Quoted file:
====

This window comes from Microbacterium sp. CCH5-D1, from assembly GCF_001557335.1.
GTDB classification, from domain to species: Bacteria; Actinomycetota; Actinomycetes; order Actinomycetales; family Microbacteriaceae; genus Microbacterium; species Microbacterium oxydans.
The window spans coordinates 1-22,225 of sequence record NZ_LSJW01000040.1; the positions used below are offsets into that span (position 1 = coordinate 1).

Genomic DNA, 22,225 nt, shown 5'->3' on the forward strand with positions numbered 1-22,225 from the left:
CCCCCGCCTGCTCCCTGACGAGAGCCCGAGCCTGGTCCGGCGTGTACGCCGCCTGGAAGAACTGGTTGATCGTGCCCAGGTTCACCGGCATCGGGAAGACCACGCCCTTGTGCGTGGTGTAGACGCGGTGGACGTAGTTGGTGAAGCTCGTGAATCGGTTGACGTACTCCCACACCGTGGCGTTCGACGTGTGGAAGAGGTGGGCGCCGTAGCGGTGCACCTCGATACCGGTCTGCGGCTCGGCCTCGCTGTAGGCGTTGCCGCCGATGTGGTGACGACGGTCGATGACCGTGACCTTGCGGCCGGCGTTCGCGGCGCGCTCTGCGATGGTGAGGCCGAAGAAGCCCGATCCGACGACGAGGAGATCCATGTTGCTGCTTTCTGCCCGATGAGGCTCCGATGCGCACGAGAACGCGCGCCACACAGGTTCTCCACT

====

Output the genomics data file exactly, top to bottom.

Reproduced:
This window comes from Microbacterium sp. CCH5-D1, from assembly GCF_001557335.1.
GTDB classification, from domain to species: Bacteria; Actinomycetota; Actinomycetes; order Actinomycetales; family Microbacteriaceae; genus Microbacterium; species Microbacterium oxydans.
The window spans coordinates 1-22,225 of sequence record NZ_LSJW01000040.1; the positions used below are offsets into that span (position 1 = coordinate 1).

Genomic DNA, 22,225 nt, shown 5'->3' on the forward strand with positions numbered 1-22,225 from the left:
CCCCCGCCTGCTCCCTGACGAGAGCCCGAGCCTGGTCCGGCGTGTACGCCGCCTGGAAGAACTGGTTGATCGTGCCCAGGTTCACCGGCATCGGGAAGACCACGCCCTTGTGCGTGGTGTAGACGCGGTGGACGTAGTTGGTGAAGCTCGTGAATCGGTTGACGTACTCCCACACCGTGGCGTTCGACGTGTGGAAGAGGTGGGCGCCGTAGCGGTGCACCTCGATACCGGTCTGCGGCTCGGCCTCGCTGTAGGCGTTGCCGCCGATGTGGTGACGACGGTCGATGACCGTGACCTTGCGGCCGGCGTTCGCGGCGCGCTCTGCGATGGTGAGGCCGAAGAAGCCCGATCCGACGACGAGGAGATCCATGTTGCTGCTTTCTGCCCGATGAGGCTCCGATGCGCACGAGAACGCGCGCCACACAGGTTCTCCACT